In British society, we celebrate diversity and champion equality across many areas, such as race and religion. However, where do British accents stand? Do notions such as 'common' or 'posh' still exist regarding certain accents, to the extent that people are deemed fit, or not, for certain professions, despite their qualifications? Accent and Teacher Identity in Britain explores these questions and Alex Baratta's research shows that those with accents regional to the North and Midlands are most likely to be told by mentors and senior staff to essentially sound less regional, whereas those from the Home Counties are less likely to be given instructions to change their accent at all. Baratta investigates the notion of linguistic power, in terms of which accents appear to be favoured within the context of teacher training and from the perspective of teachers who feel they lack power in the construction of their linguistic teacher identity. He also questions modifying one's accent to meet someone else's standard for what is 'linguistically appropriate', in terms of how such a modified accent impact on personal identity. Is accent modification regarded by the individual neutrally or is it seen as 'selling out'?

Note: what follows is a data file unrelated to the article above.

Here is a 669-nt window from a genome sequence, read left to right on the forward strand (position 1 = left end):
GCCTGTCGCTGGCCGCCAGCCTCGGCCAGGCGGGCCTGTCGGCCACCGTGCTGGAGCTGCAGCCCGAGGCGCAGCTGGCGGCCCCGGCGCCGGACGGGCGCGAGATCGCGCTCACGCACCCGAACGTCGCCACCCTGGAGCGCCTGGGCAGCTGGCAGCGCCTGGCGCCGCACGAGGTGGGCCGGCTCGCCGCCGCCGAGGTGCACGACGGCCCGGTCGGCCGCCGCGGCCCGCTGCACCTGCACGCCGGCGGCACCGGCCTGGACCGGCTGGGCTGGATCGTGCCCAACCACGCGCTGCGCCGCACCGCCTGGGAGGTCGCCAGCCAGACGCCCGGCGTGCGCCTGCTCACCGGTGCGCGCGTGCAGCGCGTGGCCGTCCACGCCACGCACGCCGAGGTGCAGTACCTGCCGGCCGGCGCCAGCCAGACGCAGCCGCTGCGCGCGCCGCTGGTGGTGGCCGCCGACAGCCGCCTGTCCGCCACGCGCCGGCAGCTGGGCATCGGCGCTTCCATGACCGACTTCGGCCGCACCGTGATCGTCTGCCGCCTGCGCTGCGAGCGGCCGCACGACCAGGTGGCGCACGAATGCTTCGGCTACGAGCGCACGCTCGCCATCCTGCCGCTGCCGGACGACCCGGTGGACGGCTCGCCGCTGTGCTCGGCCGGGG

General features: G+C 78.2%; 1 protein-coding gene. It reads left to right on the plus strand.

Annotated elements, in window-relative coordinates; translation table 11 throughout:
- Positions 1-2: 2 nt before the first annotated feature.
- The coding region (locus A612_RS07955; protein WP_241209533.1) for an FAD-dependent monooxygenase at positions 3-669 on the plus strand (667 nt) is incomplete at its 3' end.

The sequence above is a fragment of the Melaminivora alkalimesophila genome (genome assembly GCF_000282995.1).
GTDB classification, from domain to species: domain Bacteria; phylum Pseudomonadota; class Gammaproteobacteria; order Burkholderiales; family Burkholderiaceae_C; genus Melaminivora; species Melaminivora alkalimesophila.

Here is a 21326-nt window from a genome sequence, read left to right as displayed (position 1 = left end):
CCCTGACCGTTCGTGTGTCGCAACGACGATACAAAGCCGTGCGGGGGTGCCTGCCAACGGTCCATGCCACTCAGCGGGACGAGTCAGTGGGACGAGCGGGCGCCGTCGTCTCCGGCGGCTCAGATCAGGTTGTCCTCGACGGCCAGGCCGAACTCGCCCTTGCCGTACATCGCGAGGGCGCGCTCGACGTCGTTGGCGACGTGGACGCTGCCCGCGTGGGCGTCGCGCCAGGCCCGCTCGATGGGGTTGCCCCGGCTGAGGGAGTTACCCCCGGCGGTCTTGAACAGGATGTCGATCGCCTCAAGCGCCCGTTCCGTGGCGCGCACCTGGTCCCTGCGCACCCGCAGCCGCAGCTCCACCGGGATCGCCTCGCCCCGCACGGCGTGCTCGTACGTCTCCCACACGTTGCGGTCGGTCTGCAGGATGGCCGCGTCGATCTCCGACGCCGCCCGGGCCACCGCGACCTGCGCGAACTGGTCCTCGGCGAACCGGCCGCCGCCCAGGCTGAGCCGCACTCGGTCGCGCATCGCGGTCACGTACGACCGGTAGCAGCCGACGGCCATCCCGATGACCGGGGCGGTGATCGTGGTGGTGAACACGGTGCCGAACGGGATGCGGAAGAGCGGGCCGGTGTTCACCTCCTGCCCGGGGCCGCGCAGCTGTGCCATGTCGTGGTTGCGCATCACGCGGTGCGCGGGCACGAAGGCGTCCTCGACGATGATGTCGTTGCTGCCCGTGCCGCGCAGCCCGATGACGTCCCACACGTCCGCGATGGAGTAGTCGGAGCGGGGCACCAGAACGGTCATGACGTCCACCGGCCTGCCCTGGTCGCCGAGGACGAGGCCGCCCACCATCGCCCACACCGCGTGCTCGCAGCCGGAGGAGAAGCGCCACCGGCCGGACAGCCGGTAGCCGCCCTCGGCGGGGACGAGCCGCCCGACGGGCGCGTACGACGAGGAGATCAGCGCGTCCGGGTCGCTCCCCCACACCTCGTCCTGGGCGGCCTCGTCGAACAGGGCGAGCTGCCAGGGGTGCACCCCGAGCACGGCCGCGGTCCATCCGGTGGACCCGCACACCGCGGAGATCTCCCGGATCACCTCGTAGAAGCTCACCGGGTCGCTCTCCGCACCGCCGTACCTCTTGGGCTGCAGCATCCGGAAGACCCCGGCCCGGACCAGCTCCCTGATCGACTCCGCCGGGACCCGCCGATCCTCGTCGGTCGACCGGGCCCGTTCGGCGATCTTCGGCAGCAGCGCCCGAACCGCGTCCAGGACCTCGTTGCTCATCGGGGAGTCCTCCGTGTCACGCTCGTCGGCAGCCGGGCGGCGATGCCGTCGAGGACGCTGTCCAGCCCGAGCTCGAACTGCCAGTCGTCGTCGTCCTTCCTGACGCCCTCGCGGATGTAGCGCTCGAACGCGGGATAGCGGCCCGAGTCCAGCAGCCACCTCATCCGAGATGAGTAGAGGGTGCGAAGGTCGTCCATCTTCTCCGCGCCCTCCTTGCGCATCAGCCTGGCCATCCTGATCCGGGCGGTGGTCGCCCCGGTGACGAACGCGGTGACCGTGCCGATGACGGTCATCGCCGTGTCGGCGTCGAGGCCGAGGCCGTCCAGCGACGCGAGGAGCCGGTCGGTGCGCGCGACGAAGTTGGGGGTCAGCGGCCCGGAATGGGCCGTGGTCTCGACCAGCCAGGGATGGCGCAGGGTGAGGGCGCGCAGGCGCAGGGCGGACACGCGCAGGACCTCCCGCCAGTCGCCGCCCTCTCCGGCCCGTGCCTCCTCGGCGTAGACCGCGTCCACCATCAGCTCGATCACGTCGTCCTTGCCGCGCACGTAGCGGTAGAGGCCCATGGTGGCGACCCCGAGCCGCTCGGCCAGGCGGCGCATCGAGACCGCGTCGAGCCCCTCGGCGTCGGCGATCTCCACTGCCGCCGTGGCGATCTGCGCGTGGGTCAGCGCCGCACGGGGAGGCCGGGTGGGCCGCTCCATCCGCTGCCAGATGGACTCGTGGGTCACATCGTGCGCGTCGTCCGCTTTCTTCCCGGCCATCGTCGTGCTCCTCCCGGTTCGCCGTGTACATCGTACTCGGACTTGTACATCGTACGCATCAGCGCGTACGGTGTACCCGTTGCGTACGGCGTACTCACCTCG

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About the Author
Alex Baratta is Lecturer in the English Language for Education programme at the Manchester Institute of Education, University of Manchester, UK.
Table of Contents
1. Personal and Professional Identities in the Teaching Profession
2. Accents in Britain and Linguistic Prejudice
3. Methodological Approach
4. Acceptance of Modification of Language
5. Aspiring to a Personally Idealised Teacher Identity
6. Abandoning the Personal Identity by Request
7. Concluding Thoughts and the Need for Standard Accents